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Words of Support for Parents of a Child with Autism

​​Children with autism are affected by many factors that will shape their future. Overall, the long-term outcomes of children with autism spectrum disorder (ASD) have been improving. In general, the sooner ASD is identified, the sooner appropriate intervention programs can begin.

While some children make significant developmental gains with early and intense intervention, some children may make slow progress depending on their intelligence, the severity of their ASD symptoms, and whether they have associated medical problems such as seizures or significant behavioral disorders.

The goal for all parents should be to help their child reach his or her fullest  potential with the help of all available resources.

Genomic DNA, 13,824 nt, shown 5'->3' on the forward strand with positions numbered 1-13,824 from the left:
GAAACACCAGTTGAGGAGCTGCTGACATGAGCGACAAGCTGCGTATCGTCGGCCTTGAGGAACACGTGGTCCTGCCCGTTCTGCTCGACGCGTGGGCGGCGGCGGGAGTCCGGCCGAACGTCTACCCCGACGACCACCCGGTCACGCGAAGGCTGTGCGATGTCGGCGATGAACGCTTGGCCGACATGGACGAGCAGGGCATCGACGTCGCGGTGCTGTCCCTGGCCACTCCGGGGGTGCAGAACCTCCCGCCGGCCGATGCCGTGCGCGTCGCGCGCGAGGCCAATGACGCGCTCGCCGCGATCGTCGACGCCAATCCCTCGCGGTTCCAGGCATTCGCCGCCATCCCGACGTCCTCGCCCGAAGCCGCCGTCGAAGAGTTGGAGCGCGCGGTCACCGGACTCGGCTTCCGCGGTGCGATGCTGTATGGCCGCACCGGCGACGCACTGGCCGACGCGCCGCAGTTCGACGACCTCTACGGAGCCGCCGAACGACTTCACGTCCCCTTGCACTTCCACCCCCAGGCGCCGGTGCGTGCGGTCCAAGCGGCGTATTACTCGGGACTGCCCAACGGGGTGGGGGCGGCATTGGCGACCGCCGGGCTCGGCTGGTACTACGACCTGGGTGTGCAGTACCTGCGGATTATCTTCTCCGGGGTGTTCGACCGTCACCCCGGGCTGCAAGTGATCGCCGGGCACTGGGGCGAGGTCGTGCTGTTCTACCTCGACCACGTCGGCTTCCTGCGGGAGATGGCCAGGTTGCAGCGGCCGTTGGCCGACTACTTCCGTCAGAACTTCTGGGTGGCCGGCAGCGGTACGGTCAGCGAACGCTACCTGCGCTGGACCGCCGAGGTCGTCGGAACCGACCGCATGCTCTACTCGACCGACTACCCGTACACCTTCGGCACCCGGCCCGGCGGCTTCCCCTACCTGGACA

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"Learning your child has autism can certainly change your perception of what you thought your life might be. You may have to restructure your priorities and develop new coping skills. And you may have to change some of your plans for the future. But in their place will be new dreams, new goals, and new priorities. The key is finding ways to adapt and adjust that suit your family, your needs, and your circumstances. It likely won't be easy. But people often find strength from within and from those around them to succeed. By loving your child dearly, you will be inspired to do what you can to learn as much as possible about ASD so that you too will be rewarded as you discover what works for your family."

―Alan I. Rosenblatt, MD, FAAP and Paul S. Carbone, MD, FAAP 

Additional Information:

Last Updated
Autism Spectrum Disorders: What Every Parent Needs to Know (Copyright © American Academy of Pediatrics 2012)
The information contained on this Web site should not be used as a substitute for the medical care and advice of your pediatrician. There may be variations in treatment that your pediatrician may recommend based on individual facts and circumstances.
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